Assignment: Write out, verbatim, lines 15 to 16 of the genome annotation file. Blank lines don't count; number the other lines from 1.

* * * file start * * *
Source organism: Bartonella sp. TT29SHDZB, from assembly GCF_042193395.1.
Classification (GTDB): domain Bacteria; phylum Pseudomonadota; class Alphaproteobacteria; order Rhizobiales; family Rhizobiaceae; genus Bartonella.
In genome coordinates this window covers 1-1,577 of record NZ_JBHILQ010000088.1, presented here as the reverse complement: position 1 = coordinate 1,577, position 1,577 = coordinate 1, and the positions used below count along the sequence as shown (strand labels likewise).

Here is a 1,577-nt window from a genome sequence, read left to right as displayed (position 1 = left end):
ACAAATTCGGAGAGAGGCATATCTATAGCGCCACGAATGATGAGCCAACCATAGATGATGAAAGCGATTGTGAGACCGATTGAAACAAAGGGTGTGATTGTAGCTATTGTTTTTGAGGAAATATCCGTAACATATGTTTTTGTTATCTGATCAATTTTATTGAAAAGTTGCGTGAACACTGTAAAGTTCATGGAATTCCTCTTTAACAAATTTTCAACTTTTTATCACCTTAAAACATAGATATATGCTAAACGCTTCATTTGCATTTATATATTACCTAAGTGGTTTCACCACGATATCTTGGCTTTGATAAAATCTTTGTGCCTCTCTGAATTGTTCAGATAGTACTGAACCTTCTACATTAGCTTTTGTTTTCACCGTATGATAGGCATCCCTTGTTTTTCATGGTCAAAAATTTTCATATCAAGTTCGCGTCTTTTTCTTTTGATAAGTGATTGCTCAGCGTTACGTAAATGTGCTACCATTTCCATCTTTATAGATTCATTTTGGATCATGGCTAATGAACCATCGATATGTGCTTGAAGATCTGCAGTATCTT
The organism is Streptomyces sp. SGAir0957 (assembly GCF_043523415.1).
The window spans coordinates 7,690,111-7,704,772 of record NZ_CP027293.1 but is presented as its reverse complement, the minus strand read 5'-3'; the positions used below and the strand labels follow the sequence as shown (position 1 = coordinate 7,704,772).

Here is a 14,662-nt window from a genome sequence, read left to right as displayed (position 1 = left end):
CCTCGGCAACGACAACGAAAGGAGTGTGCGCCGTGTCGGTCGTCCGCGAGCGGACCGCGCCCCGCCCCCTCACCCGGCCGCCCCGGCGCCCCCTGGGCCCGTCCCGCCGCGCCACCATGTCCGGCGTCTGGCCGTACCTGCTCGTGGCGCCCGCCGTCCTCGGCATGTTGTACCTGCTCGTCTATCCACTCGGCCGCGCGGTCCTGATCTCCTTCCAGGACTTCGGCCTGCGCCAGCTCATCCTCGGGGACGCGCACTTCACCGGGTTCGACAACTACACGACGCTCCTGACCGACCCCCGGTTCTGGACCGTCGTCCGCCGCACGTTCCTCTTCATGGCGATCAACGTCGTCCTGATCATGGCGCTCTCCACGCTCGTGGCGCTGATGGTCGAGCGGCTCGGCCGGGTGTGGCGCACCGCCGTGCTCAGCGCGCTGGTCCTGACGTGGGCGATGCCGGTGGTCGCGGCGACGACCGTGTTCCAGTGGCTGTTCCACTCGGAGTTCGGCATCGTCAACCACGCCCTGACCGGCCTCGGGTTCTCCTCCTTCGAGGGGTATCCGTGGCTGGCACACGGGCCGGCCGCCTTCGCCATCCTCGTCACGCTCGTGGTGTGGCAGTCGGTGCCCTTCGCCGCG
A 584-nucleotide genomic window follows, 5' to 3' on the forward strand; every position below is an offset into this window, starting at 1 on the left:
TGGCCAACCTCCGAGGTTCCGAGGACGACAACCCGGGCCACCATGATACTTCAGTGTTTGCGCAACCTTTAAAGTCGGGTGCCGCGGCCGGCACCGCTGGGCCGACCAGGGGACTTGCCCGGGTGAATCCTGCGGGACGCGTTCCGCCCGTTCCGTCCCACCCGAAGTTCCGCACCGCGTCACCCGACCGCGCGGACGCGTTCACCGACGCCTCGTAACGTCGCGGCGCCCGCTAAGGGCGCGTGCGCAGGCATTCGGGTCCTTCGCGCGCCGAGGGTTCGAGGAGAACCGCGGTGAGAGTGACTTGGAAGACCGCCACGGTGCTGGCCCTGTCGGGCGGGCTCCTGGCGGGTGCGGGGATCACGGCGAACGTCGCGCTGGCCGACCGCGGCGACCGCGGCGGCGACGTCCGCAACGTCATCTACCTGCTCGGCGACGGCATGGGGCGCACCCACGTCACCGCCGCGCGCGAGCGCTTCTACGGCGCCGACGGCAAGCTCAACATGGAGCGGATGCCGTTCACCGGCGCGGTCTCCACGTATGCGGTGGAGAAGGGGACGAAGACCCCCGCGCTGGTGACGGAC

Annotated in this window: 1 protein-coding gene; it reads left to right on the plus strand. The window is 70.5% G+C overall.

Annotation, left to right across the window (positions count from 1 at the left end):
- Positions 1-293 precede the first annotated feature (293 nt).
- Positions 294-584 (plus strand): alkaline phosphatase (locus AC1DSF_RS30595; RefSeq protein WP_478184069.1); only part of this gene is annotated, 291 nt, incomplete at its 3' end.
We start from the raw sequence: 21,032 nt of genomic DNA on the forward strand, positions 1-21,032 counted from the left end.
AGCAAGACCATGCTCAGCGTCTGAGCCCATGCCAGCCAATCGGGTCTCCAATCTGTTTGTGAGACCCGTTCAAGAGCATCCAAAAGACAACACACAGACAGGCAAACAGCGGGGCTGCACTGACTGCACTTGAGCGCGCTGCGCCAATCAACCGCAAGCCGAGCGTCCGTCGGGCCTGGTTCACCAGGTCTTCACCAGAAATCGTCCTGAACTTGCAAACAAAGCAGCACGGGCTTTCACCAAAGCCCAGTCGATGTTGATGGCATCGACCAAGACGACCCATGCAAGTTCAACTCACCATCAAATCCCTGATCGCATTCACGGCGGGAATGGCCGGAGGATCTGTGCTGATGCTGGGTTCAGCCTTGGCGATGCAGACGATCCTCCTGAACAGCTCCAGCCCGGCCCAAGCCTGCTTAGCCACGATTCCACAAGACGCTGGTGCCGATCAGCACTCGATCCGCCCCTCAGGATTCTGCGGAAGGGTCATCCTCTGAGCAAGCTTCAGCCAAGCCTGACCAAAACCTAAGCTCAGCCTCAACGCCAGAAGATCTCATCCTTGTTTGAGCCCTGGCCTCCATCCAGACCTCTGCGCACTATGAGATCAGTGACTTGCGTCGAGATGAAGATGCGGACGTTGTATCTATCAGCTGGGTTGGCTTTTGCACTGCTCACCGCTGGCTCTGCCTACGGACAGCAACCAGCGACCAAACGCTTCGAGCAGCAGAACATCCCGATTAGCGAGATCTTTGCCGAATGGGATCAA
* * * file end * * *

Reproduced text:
- Positions 294-584 (plus strand): alkaline phosphatase (locus AC1DSF_RS30595; RefSeq protein WP_478184069.1); only part of this gene is annotated, 291 nt, incomplete at its 3' end.
We start from the raw sequence: 21,032 nt of genomic DNA on the forward strand, positions 1-21,032 counted from the left end.